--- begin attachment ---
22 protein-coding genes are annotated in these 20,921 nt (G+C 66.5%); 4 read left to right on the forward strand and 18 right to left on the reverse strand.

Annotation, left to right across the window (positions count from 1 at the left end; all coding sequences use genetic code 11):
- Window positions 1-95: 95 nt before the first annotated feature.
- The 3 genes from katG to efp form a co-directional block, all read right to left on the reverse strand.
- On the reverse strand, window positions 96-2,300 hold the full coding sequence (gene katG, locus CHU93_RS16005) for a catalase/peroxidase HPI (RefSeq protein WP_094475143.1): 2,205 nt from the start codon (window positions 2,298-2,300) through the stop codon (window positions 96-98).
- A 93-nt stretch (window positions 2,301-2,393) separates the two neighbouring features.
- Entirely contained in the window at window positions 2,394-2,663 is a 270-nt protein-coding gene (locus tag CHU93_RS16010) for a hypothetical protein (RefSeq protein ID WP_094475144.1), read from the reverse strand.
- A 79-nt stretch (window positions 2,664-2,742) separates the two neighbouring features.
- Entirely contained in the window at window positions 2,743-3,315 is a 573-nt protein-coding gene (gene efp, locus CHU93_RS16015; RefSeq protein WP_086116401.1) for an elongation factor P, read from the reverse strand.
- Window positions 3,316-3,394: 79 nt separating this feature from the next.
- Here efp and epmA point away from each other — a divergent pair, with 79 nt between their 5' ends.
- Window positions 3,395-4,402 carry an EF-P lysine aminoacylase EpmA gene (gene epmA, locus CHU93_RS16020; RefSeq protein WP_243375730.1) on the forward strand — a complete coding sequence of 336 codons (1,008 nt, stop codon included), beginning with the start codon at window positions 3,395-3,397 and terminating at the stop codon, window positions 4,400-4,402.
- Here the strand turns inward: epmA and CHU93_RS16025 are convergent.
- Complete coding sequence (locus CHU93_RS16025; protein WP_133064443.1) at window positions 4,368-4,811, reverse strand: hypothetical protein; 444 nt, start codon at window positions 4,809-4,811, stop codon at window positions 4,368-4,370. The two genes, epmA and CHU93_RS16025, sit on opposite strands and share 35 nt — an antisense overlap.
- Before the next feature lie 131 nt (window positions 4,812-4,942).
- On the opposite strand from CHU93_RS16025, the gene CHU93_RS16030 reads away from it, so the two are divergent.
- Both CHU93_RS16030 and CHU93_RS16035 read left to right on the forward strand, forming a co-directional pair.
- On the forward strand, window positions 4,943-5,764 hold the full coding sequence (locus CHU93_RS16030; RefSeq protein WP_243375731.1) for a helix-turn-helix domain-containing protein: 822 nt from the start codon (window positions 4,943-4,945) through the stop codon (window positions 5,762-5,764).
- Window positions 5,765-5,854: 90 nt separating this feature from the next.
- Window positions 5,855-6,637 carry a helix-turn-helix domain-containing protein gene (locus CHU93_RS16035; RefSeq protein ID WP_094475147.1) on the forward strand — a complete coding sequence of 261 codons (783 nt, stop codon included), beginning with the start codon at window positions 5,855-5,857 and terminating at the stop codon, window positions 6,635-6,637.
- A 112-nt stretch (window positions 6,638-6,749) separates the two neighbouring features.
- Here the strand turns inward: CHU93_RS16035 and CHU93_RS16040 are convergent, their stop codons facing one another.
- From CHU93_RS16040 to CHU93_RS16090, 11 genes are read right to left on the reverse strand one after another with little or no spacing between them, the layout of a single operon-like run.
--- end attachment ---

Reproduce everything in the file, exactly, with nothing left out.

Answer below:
22 protein-coding genes are annotated in these 20,921 nt (G+C 66.5%); 4 read left to right on the forward strand and 18 right to left on the reverse strand.

Annotation, left to right across the window (positions count from 1 at the left end; all coding sequences use genetic code 11):
- Window positions 1-95: 95 nt before the first annotated feature.
- The 3 genes from katG to efp form a co-directional block, all read right to left on the reverse strand.
- On the reverse strand, window positions 96-2,300 hold the full coding sequence (gene katG, locus CHU93_RS16005) for a catalase/peroxidase HPI (RefSeq protein WP_094475143.1): 2,205 nt from the start codon (window positions 2,298-2,300) through the stop codon (window positions 96-98).
- A 93-nt stretch (window positions 2,301-2,393) separates the two neighbouring features.
- Entirely contained in the window at window positions 2,394-2,663 is a 270-nt protein-coding gene (locus tag CHU93_RS16010) for a hypothetical protein (RefSeq protein ID WP_094475144.1), read from the reverse strand.
- A 79-nt stretch (window positions 2,664-2,742) separates the two neighbouring features.
- Entirely contained in the window at window positions 2,743-3,315 is a 573-nt protein-coding gene (gene efp, locus CHU93_RS16015; RefSeq protein WP_086116401.1) for an elongation factor P, read from the reverse strand.
- Window positions 3,316-3,394: 79 nt separating this feature from the next.
- Here efp and epmA point away from each other — a divergent pair, with 79 nt between their 5' ends.
- Window positions 3,395-4,402 carry an EF-P lysine aminoacylase EpmA gene (gene epmA, locus CHU93_RS16020; RefSeq protein WP_243375730.1) on the forward strand — a complete coding sequence of 336 codons (1,008 nt, stop codon included), beginning with the start codon at window positions 3,395-3,397 and terminating at the stop codon, window positions 4,400-4,402.
- Here the strand turns inward: epmA and CHU93_RS16025 are convergent.
- Complete coding sequence (locus CHU93_RS16025; protein WP_133064443.1) at window positions 4,368-4,811, reverse strand: hypothetical protein; 444 nt, start codon at window positions 4,809-4,811, stop codon at window positions 4,368-4,370. The two genes, epmA and CHU93_RS16025, sit on opposite strands and share 35 nt — an antisense overlap.
- Before the next feature lie 131 nt (window positions 4,812-4,942).
- On the opposite strand from CHU93_RS16025, the gene CHU93_RS16030 reads away from it, so the two are divergent.
- Both CHU93_RS16030 and CHU93_RS16035 read left to right on the forward strand, forming a co-directional pair.
- On the forward strand, window positions 4,943-5,764 hold the full coding sequence (locus CHU93_RS16030; RefSeq protein WP_243375731.1) for a helix-turn-helix domain-containing protein: 822 nt from the start codon (window positions 4,943-4,945) through the stop codon (window positions 5,762-5,764).
- Window positions 5,765-5,854: 90 nt separating this feature from the next.
- Window positions 5,855-6,637 carry a helix-turn-helix domain-containing protein gene (locus CHU93_RS16035; RefSeq protein ID WP_094475147.1) on the forward strand — a complete coding sequence of 261 codons (783 nt, stop codon included), beginning with the start codon at window positions 5,855-5,857 and terminating at the stop codon, window positions 6,635-6,637.
- A 112-nt stretch (window positions 6,638-6,749) separates the two neighbouring features.
- Here the strand turns inward: CHU93_RS16035 and CHU93_RS16040 are convergent, their stop codons facing one another.
- From CHU93_RS16040 to CHU93_RS16090, 11 genes are read right to left on the reverse strand one after another with little or no spacing between them, the layout of a single operon-like run.